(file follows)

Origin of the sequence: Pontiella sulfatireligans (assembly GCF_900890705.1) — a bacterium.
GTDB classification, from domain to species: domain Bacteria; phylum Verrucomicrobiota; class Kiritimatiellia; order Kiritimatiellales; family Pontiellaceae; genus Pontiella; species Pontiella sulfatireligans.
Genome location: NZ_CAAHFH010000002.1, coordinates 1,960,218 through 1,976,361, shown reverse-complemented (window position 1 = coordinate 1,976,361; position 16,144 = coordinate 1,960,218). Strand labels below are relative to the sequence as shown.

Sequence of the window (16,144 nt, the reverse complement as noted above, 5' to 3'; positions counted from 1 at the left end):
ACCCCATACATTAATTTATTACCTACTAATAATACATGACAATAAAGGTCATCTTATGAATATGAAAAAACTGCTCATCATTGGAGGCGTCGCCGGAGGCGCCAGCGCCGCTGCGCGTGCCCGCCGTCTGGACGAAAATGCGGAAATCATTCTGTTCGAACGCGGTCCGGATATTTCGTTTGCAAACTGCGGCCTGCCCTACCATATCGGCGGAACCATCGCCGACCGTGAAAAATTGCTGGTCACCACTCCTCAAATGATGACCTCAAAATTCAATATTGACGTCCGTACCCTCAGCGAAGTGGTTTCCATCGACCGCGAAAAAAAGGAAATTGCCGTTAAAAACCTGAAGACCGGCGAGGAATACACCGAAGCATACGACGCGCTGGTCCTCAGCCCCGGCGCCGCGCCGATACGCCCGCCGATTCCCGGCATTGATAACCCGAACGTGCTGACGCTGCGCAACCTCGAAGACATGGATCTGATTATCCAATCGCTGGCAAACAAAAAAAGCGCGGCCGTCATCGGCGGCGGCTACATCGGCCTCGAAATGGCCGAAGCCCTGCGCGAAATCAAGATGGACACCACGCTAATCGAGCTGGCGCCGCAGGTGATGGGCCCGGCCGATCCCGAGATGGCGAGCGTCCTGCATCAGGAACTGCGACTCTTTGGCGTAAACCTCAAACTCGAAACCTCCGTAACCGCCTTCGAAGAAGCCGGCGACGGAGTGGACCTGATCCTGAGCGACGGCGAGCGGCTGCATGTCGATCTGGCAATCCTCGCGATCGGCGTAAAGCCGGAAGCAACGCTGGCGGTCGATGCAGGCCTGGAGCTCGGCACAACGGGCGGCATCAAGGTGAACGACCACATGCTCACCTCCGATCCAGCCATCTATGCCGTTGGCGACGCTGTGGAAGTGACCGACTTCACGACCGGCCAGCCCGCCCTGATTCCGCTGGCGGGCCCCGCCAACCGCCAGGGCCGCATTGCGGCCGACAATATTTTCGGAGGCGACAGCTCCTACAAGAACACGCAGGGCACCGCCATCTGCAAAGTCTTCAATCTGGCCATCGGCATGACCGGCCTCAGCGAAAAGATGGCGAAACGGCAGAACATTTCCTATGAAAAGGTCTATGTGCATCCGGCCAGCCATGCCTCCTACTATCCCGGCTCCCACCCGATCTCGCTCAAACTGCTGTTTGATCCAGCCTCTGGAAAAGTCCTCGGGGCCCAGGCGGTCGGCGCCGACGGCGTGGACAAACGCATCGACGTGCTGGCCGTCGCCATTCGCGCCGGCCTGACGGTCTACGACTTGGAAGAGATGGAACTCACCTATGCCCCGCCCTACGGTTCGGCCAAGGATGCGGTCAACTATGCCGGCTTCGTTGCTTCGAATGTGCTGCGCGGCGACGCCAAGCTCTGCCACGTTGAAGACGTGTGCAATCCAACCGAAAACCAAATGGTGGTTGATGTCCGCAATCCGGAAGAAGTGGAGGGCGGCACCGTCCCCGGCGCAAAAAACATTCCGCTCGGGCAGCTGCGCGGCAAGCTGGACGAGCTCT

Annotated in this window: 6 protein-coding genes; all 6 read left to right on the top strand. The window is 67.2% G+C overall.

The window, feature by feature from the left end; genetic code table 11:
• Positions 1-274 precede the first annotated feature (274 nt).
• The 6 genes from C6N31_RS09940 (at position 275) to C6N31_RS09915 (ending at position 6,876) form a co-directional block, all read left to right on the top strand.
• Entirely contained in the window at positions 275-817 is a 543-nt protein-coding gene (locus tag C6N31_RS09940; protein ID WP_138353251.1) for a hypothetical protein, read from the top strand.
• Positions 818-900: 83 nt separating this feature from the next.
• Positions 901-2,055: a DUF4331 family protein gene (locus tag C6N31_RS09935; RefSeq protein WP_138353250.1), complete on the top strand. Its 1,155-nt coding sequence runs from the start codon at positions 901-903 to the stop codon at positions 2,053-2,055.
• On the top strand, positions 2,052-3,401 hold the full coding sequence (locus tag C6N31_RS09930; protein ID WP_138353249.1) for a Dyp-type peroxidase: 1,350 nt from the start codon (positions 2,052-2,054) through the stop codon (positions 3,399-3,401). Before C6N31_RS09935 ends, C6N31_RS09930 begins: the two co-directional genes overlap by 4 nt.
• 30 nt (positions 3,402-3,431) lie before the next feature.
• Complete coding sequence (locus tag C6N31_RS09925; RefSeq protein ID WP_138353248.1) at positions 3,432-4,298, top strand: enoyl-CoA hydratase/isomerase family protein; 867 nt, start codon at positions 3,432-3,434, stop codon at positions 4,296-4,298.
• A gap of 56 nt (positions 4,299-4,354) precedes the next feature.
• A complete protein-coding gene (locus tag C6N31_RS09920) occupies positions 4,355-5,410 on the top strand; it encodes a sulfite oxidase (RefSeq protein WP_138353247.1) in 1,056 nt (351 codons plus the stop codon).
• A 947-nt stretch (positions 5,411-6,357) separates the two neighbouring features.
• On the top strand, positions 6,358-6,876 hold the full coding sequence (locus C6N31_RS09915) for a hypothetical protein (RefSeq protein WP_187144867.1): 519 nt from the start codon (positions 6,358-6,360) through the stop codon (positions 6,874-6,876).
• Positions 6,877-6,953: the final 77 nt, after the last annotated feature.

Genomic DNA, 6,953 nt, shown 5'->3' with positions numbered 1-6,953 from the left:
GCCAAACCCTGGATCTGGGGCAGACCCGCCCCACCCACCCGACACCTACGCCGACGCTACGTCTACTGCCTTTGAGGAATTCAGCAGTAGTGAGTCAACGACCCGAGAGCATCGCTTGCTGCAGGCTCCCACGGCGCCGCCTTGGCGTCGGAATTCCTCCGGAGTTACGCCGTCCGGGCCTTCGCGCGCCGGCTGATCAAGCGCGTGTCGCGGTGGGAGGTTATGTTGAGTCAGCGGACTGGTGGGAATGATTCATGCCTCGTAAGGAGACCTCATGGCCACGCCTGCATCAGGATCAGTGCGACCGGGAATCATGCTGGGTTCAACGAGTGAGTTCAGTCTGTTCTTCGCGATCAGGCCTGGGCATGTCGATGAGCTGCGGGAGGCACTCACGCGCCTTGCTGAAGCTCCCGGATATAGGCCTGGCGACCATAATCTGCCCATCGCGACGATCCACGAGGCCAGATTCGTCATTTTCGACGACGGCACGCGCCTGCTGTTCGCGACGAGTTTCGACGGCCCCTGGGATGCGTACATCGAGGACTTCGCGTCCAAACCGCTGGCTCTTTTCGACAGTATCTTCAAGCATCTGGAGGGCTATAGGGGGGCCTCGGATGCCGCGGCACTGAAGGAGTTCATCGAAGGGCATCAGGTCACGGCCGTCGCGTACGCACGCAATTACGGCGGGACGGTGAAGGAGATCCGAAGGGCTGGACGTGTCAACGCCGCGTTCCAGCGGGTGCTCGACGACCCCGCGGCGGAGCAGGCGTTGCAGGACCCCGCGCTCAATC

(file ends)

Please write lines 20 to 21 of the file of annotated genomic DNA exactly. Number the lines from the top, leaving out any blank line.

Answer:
• Positions 6,877-6,953: the final 77 nt, after the last annotated feature.

Genomic DNA, 6,953 nt, shown 5'->3' with positions numbered 1-6,953 from the left: